Genetic landscape of high hyperdiploid childhood acute lymphoblastic leukemia.

Kajsa Paulsson, Erik Forestier, Henrik Lilljebjörn, Jesper Heldrup, Mikael Behrendtz, Bryan D Young, Bertil Johansson

Research output: Contribution to journalArticlepeer-review


High hyperdiploid acute lymphoblastic leukemia (ALL) is one of the most common malignancies in children. It is characterized by gain of chromosomes, typically +X, +4, +6, +10, +14, +17, +18, and +21,+21; little is known about additional genetic aberrations. Approximately 20% of the patients relapse; therefore it is clinically important to identify risk-stratifying markers. We used SNP array analysis to investigate a consecutive series of 74 cases of high hyperdiploid ALL. We show that the characteristic chromosomal gains are even more frequent than previously believed, indicating that karyotyping mistakes are common, and that almost 80% of the cases display additional abnormalities detectable by SNP array analysis. Subclonality analysis strongly implied that the numerical aberrations were primary and arose before structural events, suggesting that step-wise evolution of the leukemic clone is common. An association between duplication of 1q and +5 was seen (P = 0.003). Other frequent abnormalities included whole-chromosome uniparental isodisomies (wUPIDs) 9 and 11, gain of 17q not associated with isochromosome formation, extra gain of part of 21q, deletions of ETS variant 6 (ETV6), cyclin-dependent kinase inhibitor 2A (CKDN2A) and paired box 5 (PAX5), and PAN3 poly(A) specific ribonuclease subunit homolog (PAN3) microdeletions. Comparison of whole-chromosome and partial UPID9 suggested different pathogenetic outcomes, with the former not involving CDKN2A. Finally, two cases had partial deletions of AT rich interactive domain 5B (ARID5B), indicating that acquired as well as constitutional variants in this locus may be associated with pediatric ALL. Here we provide a comprehensive characterization of the genetic landscape of high hyperdiploid childhood ALL, including the heterogeneous pattern of secondary genetic events.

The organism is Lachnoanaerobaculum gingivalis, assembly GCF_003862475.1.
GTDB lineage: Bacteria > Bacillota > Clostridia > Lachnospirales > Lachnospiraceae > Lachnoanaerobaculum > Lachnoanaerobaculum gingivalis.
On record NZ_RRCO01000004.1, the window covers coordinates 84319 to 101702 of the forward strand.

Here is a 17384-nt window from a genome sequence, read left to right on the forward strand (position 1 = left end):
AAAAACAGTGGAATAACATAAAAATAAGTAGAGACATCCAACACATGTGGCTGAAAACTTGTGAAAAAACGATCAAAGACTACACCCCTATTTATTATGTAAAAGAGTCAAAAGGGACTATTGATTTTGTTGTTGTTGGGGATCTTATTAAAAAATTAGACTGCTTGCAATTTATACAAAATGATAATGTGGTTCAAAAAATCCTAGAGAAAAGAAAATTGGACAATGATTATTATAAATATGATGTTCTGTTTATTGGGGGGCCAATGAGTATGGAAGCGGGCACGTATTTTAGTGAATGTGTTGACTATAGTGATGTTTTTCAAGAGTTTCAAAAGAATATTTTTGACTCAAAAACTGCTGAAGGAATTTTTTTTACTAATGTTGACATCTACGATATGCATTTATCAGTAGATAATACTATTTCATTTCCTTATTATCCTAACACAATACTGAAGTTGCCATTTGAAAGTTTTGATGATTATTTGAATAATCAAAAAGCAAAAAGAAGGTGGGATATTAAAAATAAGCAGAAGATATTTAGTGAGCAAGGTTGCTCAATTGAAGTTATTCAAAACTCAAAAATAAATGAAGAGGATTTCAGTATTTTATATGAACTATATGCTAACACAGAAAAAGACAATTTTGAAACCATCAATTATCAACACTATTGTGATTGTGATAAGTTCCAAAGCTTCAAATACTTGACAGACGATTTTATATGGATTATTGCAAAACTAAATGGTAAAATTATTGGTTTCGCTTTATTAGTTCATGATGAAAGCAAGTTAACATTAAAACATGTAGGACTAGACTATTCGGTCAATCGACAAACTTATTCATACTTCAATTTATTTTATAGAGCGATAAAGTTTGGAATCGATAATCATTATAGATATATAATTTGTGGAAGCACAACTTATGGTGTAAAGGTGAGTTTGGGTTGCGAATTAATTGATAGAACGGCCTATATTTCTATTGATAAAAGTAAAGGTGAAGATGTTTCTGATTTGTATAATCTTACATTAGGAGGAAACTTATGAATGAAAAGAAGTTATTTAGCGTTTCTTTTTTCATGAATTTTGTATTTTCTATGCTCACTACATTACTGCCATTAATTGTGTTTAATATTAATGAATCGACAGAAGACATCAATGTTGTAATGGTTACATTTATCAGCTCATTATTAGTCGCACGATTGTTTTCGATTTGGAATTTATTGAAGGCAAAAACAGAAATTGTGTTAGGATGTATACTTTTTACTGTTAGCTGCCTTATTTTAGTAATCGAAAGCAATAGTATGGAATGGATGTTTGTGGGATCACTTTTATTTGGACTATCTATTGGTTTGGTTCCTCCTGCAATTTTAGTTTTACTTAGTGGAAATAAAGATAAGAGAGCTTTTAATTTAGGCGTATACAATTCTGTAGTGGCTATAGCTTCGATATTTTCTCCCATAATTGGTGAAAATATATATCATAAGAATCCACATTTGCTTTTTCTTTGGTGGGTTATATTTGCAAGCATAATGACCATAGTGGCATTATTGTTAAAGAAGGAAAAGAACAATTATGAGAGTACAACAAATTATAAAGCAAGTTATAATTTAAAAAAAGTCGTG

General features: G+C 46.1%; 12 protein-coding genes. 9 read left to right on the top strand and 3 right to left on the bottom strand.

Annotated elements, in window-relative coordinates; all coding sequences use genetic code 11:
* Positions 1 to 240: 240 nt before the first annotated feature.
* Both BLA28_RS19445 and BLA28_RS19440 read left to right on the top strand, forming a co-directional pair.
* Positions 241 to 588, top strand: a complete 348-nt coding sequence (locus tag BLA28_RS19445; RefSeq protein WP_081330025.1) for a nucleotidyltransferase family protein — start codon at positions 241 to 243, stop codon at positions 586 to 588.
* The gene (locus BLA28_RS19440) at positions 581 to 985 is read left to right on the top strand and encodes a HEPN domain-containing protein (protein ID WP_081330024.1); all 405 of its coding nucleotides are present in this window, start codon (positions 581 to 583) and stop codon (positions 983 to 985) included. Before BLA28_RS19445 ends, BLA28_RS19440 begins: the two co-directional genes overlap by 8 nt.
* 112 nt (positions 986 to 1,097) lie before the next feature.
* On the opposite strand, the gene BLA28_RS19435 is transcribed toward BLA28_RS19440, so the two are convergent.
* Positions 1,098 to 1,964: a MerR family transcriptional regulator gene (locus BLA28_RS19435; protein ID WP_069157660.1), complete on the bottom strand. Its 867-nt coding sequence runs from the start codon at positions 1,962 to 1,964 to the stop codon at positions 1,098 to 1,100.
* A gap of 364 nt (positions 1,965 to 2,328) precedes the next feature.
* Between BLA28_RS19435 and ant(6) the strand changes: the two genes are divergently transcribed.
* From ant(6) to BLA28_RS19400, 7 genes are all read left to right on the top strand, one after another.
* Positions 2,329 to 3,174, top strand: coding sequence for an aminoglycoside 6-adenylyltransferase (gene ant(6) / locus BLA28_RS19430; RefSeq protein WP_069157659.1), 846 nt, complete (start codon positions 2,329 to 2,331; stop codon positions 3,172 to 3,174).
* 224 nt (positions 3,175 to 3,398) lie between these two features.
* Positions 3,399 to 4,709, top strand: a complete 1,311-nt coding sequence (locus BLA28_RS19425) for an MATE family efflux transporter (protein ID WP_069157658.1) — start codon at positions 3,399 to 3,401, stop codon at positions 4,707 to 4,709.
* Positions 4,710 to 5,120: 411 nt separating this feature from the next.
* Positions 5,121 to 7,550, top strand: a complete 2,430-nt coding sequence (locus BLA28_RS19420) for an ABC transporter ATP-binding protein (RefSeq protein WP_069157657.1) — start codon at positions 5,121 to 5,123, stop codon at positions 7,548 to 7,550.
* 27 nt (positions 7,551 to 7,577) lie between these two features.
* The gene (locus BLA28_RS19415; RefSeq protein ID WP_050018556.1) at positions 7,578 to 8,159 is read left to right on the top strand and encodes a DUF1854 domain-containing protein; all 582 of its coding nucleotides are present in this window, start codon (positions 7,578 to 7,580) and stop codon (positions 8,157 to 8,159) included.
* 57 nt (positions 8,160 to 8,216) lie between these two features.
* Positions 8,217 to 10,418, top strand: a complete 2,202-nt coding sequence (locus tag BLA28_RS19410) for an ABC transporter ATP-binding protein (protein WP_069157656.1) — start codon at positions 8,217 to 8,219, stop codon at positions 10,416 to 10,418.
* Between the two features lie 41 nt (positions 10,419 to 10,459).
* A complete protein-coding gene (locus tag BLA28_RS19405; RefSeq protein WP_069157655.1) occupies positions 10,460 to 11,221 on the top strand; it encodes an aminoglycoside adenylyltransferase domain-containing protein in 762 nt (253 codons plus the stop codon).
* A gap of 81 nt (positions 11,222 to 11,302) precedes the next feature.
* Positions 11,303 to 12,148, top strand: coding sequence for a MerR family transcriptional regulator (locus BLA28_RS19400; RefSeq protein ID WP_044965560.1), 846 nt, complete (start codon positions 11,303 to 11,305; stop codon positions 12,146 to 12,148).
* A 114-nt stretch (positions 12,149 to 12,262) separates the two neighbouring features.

Original languageEnglish
Pages (from-to)21719-21724
JournalProceedings of the National Academy of Sciences
Issue number50
Publication statusPublished - 2010

Subject classification (UKÄ)

  • Medical Genetics
  • Pediatrics


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